Fruit and Seeds
Fresh, Dried, powdered
A guajillo chili or guajillo chilli (chile guajillo in Spanish) is a variety of chili pepper of the
species Capsicum annuum, produced by drying the mirasol chili, and which is widely used in the cuisine of Mexico.
The guajillo chili's thin, deep-red flesh has a green tea flavor with berry overtones. Its fruits are large and mild in flavor, with only a small amount of heat (rating 2,500 to 5,000 on the Scoville scale). They are sometimes used to make the salsa for tamales; the dried fruits are seeded, soaked, pulverized to a thin paste, then cooked with salt and several other ingredients to produce a thick, red, flavorful sauce.
Guajillo chilies may be used in pastes, butters, or rubs to flavor all kinds of meats, especially chicken. Alternatively, they can be added to salsas to create a sweet side dish with a surprisingly hot finish.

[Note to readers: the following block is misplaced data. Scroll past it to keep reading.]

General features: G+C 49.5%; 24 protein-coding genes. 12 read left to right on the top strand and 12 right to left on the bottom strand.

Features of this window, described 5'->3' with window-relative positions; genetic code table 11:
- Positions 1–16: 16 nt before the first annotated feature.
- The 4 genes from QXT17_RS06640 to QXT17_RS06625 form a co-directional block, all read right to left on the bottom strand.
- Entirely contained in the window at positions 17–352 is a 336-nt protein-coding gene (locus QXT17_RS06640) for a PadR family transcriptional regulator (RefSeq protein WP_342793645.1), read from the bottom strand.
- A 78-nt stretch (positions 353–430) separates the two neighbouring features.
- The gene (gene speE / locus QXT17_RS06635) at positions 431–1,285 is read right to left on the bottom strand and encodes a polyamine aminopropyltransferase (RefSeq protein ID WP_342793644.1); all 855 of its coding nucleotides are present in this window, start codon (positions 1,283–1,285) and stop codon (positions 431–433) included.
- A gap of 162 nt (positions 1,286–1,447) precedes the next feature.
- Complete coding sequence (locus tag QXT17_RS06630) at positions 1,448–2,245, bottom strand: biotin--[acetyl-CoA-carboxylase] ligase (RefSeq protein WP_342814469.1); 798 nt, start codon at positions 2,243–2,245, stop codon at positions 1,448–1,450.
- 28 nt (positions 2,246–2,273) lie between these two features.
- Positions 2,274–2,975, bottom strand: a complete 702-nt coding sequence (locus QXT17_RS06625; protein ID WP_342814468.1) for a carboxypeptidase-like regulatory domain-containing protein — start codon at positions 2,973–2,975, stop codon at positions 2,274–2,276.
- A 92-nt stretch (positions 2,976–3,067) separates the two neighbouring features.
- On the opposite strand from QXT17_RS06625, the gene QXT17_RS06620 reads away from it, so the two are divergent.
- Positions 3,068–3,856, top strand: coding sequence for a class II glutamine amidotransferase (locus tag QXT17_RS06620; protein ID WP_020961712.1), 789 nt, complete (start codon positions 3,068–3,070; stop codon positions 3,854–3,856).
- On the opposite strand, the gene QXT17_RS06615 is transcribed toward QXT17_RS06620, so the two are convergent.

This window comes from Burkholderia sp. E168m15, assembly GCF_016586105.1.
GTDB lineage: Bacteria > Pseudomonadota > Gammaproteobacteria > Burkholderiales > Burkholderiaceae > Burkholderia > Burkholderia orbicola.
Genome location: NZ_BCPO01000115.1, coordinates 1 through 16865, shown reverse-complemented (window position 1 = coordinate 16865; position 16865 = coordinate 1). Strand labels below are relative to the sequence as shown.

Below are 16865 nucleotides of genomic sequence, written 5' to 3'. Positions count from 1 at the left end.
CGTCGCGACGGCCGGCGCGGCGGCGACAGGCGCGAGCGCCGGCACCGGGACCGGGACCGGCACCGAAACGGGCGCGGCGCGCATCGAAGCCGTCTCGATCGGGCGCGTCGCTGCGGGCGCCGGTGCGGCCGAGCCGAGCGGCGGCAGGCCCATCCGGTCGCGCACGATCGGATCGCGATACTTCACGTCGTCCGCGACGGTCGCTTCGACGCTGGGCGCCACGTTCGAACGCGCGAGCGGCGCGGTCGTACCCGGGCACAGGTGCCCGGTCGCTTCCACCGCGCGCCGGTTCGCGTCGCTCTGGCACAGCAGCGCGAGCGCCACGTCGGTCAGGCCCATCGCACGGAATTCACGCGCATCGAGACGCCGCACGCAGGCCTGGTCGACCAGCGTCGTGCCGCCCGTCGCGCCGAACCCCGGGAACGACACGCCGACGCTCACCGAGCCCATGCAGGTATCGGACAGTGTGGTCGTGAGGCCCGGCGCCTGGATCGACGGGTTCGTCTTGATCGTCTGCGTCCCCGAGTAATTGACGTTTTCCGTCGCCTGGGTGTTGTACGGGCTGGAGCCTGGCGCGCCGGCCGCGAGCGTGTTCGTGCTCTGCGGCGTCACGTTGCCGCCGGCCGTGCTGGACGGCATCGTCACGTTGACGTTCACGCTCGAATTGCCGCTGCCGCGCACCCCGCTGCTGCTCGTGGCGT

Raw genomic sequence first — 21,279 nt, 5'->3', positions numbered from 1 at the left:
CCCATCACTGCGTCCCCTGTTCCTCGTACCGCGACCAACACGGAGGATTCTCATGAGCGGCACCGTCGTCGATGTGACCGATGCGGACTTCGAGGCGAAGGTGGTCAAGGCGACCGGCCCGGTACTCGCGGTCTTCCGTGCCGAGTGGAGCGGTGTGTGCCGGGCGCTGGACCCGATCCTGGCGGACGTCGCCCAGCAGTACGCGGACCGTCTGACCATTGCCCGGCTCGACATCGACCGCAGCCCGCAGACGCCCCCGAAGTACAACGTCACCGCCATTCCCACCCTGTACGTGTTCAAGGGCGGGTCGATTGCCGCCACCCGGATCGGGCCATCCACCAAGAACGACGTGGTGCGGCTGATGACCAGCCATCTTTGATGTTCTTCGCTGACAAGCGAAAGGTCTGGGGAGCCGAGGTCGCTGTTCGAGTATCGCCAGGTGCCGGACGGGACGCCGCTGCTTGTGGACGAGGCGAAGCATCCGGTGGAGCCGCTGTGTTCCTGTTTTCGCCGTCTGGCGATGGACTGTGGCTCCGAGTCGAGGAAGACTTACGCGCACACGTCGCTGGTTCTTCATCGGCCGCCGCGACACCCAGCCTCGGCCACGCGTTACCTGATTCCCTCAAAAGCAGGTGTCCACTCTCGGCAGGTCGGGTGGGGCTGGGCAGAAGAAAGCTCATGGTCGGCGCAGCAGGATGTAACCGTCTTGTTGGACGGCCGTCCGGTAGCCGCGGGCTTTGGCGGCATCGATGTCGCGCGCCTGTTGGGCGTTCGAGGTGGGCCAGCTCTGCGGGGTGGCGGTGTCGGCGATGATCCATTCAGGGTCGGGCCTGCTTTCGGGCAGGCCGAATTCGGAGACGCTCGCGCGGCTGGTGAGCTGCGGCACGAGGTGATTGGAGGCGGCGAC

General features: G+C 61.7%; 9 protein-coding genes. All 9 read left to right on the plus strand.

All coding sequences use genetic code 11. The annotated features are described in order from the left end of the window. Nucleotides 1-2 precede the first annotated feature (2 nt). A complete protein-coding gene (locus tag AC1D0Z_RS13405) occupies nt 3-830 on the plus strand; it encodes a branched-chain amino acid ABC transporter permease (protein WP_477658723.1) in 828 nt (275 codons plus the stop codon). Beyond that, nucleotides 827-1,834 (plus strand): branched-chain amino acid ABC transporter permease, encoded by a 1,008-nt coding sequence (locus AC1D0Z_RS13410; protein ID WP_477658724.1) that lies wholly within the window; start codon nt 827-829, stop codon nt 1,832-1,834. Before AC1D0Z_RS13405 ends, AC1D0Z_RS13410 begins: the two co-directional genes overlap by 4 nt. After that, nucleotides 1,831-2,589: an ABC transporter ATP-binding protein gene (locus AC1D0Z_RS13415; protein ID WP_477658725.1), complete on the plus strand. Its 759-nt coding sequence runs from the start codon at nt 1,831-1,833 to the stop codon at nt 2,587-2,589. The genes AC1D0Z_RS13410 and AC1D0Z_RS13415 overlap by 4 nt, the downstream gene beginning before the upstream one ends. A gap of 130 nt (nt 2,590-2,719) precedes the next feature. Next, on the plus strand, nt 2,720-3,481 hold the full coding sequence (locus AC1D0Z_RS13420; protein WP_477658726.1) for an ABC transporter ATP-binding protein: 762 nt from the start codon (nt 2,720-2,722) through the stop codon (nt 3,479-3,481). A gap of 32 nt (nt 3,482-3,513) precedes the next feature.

Pronounced gwah-HEE-yoh: These chile peppers are moderately hot, smooth,
shiny, and typically reddish-brown in color. Their skin is tough and needs to be
soaked in water longer than other chilis. Guajillo chiles are a variety of chili of
the species Capsicum annuum, which is often used in the cuisine of Old Mexico
and the greater Southwest U.S., including New Mexico, Texas, and Arizona.
Its fruit is large and mild in flavor, with only a small amount of heat. They are
used to make salsa for tamales. The dried fruit is seeded, soaked, smashed to
a thin paste, then cooked with salt and several other ingredients to produce a
thick, red, flavorful sauce.